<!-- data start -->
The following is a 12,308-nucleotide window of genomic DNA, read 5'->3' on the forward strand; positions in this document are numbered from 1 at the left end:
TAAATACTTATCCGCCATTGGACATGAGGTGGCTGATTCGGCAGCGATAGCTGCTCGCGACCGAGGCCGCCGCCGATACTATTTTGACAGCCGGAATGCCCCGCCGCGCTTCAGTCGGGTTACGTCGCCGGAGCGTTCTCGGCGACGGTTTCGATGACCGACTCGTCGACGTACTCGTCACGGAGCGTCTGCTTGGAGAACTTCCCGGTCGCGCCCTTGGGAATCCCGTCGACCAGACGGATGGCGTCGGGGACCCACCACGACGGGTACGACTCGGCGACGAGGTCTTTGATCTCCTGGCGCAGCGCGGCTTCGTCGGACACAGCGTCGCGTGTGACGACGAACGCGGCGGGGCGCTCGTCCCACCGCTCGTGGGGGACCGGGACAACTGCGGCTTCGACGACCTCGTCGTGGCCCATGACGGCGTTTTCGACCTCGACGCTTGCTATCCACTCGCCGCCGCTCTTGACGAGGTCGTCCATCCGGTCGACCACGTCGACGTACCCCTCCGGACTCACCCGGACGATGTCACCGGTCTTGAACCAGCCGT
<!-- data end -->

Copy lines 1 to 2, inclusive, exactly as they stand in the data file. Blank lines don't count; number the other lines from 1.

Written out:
The following is a 12,308-nucleotide window of genomic DNA, read 5'->3' on the forward strand; positions in this document are numbered from 1 at the left end:
TAAATACTTATCCGCCATTGGACATGAGGTGGCTGATTCGGCAGCGATAGCTGCTCGCGACCGAGGCCGCCGCCGATACTATTTTGACAGCCGGAATGCCCCGCCGCGCTTCAGTCGGGTTACGTCGCCGGAGCGTTCTCGGCGACGGTTTCGATGACCGACTCGTCGACGTACTCGTCACGGAGCGTCTGCTTGGAGAACTTCCCGGTCGCGCCCTTGGGAATCCCGTCGACCAGACGGATGGCGTCGGGGACCCACCACGACGGGTACGACTCGGCGACGAGGTCTTTGATCTCCTGGCGCAGCGCGGCTTCGTCGGACACAGCGTCGCGTGTGACGACGAACGCGGCGGGGCGCTCGTCCCACCGCTCGTGGGGGACCGGGACAACTGCGGCTTCGACGACCTCGTCGTGGCCCATGACGGCGTTTTCGACCTCGACGCTTGCTATCCACTCGCCGCCGCTCTTGACGAGGTCGTCCATCCGGTCGACCACGTCGACGTACCCCTCCGGACTCACCCGGACGATGTCACCGGTCTTGAACCAGCCGT